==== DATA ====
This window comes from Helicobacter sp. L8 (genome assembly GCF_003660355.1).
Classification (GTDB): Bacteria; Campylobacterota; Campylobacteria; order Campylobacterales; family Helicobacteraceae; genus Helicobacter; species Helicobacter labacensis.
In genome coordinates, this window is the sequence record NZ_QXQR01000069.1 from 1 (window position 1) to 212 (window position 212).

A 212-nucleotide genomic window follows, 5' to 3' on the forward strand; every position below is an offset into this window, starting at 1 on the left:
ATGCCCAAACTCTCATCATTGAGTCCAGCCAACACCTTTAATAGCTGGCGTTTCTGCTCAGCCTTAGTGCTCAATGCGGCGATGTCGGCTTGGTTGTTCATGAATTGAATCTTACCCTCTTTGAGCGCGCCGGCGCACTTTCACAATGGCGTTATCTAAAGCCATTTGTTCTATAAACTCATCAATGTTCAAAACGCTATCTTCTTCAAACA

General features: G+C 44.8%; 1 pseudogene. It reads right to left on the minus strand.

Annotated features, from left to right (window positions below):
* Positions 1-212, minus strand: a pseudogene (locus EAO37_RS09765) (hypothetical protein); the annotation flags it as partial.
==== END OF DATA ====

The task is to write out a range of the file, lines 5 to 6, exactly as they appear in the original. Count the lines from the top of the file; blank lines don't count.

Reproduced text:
ATGCCCAAACTCTCATCATTGAGTCCAGCCAACACCTTTAATAGCTGGCGTTTCTGCTCAGCCTTAGTGCTCAATGCGGCGATGTCGGCTTGGTTGTTCATGAATTGAATCTTACCCTCTTTGAGCGCGCCGGCGCACTTTCACAATGGCGTTATCTAAAGCCATTTGTTCTATAAACTCATCAATGTTCAAAACGCTATCTTCTTCAAACA

General features: G+C 44.8%; 1 pseudogene. It reads right to left on the minus strand.